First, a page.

My suggestion would be that, since this is new construction, have the builder move the placement of the window.

  • Najeebah
    hace 4 años
    your modified version could work, but I don't see that it solves the issue as you state it. if I've got something wrong, kindly clarify, but here's what I make of it:
    seeing that the bedroom has two windows, leaving the bathroom window unobstructed is not for more light. as the bathroom has its own window, light is presumably not intended to pass the other way either. therefore, the window-door doesn't make much of a difference.
    the bathroom window provides light/view to an occupant of the bathroom. would that not be accomplished by having the door closed while in the bathroom? in which case it would not matter whether the opening and closing of the door blocked the view for a second...

    if you were intending to have the bedroom door open, with a view of the window (keep in mind that will include a view of the toilet) that will not be achieved by the second version you posted either

    If you still don't, for whatever reason, want to block the window, id recommend a sliding door
  • bigg010
    hace 4 años

    Pocket door is the ONLY answer !!!

    Several others have also suggested a pocket door, take their advice. Why deal with a swinging door ??

  • chookchook2
    hace 4 años

    Pocket door.

  • chookchook2
    hace 4 años

    Organised Sarah, are you sure you didn't leave out one kind of door?


    Click on them





  • ninigret
    hace 4 años
    Última modificación: hace 4 años

    ok, well, i'm confused.

    i had thought you wanted the daylight from the window to enter your bedroom to prevent a dark corner during the day.

    as the layout you just suggest is blocking the window, and you need to dance a jig around the door to use the toilet.... i realize i dont understand your initial dilemma.

    sorry.

  • mary8153
    hace 4 años
    Última modificación: hace 4 años

    Thanks everyone,

    I appreciate all the input which helps to think through the problem. Obviously every solution has its issues (aka a design dilemma) so it wasn't that I didn't like any of the solutions but it was that I wanted to fully flesh out potential problems with each. For now, I think I'm going to go with the middle entry door. The blocking of the toilet if the door is left half open can be viewed as a plus as it creates a little water closet. Also the door is far enough away from the window that it doesn't fully block it even if half open.

    nnigrt, the main reason I wish to not have the door block the window is that my daughters typically leave the bathroom door open when just using the sink. The door placed in the middle allows for the light to come in even if the door is half open. The door can be fully opened against the wall to get to the toilet. It just seems less awkward than the having the door on the far right and opening in.

  • ninigret
    hace 4 años
    Última modificación: hace 4 años

    thanks, more info is always helpful when solving dilemmas.

    i think i stand by my idea of the half glassed door tho! (but you dont need to). trying to use the bathroom at night, getting around the door, would make me nutz. unless you want to use the toilet with the door full open, it has to swing by past you.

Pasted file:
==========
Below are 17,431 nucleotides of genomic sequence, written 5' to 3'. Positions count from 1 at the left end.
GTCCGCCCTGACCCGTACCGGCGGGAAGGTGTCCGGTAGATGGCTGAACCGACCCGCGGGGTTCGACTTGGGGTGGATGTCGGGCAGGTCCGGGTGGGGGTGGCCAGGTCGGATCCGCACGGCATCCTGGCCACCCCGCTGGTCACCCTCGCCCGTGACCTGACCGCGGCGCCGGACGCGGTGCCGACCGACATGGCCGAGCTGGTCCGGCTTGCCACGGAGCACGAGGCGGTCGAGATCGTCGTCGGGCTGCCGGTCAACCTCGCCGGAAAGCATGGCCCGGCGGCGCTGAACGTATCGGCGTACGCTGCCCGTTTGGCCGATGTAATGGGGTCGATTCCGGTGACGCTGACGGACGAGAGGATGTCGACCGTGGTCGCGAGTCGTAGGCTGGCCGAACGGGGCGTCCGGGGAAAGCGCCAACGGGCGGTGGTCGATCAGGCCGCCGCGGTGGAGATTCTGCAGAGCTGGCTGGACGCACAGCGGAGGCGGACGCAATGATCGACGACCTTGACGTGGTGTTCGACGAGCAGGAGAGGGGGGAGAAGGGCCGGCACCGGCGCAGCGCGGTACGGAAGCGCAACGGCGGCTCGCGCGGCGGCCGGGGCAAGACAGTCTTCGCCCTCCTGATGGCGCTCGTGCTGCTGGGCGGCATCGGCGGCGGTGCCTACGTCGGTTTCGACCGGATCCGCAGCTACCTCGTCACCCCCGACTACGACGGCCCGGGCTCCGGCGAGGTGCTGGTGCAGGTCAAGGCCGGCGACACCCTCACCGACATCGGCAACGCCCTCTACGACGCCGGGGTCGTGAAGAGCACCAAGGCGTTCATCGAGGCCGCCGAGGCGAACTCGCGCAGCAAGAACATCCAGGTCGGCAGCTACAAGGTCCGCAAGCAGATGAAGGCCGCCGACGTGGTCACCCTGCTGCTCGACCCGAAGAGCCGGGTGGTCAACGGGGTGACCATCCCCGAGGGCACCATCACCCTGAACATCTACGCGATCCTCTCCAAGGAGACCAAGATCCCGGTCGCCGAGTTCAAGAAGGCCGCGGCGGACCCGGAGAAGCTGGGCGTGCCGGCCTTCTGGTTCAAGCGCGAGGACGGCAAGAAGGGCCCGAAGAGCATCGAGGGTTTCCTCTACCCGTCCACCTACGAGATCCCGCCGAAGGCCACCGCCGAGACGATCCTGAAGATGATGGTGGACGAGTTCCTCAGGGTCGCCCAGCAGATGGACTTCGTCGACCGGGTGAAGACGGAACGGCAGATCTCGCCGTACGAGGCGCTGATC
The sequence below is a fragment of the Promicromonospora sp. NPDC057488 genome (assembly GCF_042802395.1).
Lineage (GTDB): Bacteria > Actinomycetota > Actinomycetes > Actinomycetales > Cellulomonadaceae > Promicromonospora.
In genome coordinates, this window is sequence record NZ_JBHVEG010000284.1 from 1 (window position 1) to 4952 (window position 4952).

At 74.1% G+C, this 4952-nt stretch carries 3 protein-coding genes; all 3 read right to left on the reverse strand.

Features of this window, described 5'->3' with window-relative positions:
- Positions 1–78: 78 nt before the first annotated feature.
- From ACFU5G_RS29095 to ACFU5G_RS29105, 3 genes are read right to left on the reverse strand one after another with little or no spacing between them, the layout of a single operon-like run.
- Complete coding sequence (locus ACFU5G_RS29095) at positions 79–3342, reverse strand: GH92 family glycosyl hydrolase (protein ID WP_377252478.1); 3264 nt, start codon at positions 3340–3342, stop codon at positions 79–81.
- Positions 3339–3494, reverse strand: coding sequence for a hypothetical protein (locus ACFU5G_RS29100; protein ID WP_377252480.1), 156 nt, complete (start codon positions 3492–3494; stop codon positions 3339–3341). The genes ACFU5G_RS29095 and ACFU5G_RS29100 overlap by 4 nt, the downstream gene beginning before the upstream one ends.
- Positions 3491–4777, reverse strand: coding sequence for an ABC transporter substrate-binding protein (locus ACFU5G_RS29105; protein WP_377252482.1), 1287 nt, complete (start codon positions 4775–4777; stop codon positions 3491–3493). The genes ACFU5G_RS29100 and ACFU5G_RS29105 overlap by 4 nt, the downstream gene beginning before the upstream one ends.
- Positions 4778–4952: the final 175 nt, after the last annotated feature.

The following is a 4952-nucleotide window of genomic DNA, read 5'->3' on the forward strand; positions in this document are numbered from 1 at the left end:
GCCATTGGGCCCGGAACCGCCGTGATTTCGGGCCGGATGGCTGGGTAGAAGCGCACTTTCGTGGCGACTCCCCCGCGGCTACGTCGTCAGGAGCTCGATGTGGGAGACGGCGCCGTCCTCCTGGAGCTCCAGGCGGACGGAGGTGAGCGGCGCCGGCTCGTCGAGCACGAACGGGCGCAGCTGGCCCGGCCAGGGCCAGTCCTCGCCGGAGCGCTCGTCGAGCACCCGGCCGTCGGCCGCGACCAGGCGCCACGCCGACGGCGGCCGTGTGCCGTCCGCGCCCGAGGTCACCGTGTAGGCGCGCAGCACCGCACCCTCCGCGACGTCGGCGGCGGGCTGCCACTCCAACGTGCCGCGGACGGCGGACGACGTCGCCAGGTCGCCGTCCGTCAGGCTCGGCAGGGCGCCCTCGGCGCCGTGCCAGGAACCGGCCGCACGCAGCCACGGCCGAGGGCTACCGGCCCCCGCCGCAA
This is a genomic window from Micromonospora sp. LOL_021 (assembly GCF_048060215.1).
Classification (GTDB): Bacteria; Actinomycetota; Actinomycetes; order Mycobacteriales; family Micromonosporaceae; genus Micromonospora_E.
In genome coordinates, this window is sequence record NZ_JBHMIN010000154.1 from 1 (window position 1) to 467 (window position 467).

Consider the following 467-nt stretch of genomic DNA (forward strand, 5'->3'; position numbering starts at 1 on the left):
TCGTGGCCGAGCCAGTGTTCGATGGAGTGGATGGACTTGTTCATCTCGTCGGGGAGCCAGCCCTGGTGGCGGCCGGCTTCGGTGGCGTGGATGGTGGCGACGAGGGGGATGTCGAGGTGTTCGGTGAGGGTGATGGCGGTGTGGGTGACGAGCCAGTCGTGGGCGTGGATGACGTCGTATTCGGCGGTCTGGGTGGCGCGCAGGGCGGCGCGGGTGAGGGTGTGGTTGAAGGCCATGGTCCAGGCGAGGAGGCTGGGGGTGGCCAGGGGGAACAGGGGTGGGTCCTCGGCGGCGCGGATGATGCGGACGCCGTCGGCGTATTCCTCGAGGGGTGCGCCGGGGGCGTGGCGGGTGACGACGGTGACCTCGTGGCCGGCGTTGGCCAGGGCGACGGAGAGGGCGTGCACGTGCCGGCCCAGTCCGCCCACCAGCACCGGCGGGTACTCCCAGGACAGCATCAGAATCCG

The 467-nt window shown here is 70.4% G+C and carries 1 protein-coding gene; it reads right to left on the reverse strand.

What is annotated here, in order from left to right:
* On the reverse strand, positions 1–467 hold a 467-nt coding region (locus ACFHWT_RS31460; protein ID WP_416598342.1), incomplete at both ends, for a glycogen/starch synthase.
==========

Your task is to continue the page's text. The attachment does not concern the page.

• bigg010
    hace 4 años

    If you are not familiar with pocket doors I suggest you talk with your builder. They require a wider wall to accommodate the sliding door. I'm sure your contractor would be happy to explain. I am surprised the builder did not suggest a pocket door. Slides into wall, totally invisible with no space issues !! Good luck !!

  • Fred S
    hace 4 años
    Última modificación: hace 4 años

    A standard door thickness of 1-3/8", and up to 1-3/4" will fit just fine in a standard 2×4 wall for a pocket door.

    http://www.johnsonhardware.com/pdindex.htm

    And there is no code for door swing direction in a residential dwelling unit (except for exterior doors where the outside landing is lower, and tops of stairways). Think of all the hallway linen closets. In public places, egress doors MUST swing in the direction of egress even if an alcove is needed to keep it from swinging into an exit corridor.


    1005.7.1 Doors.

    Doors, when fully opened, shall not reduce the required width by more than 7 inches (178 mm). Doors in any position shall not reduce the required width by more than one-half.

    Exceptions:

    2. The restrictions on door swing shall not apply to doors within individual dwelling units and sleeping units of Group R-2 occupancies and dwelling units of Group R-3 occupancies.

  • organizedsarah
    hace 4 años

    We retrofitted a pocket door into a standard-depth wall in our rental, and it fits just fine. There was no need for a wider-width wall.

  • PRO
    PreteInteriors
    hace 4 años

    That's an amazing idea pocket door sliding up. Something to tinker with.

  • organizedsarah
    hace 4 años

    preteinteriors...Check out Thomas Jefferson's Monticello. The windows on the main floor were the size of doors and opened UP. The ones I remember from my years-ago tour was in Jefferson's bedroom. The docent said they were used as doors and for ventilation...they opened right at the floor level from inside as I remember, but looking at pics online (like below), it looks like they were a bit high off the ground to work well as doors. I thought windows sliding up and turning into doors was a pretty cool idea... if we only had ceilings high enough in our houses to accommodate that!

  • Shannon Keever
    hace 4 años
    We are adding a barn door to our home, but we do have a separate water closet for the toilet inside our master bathroom. Previously we had two doors that opened in, which was an issue for the light switch and the shower door.
  • chookchook2
    hace 4 años

    Pocket door is more private than a barn door.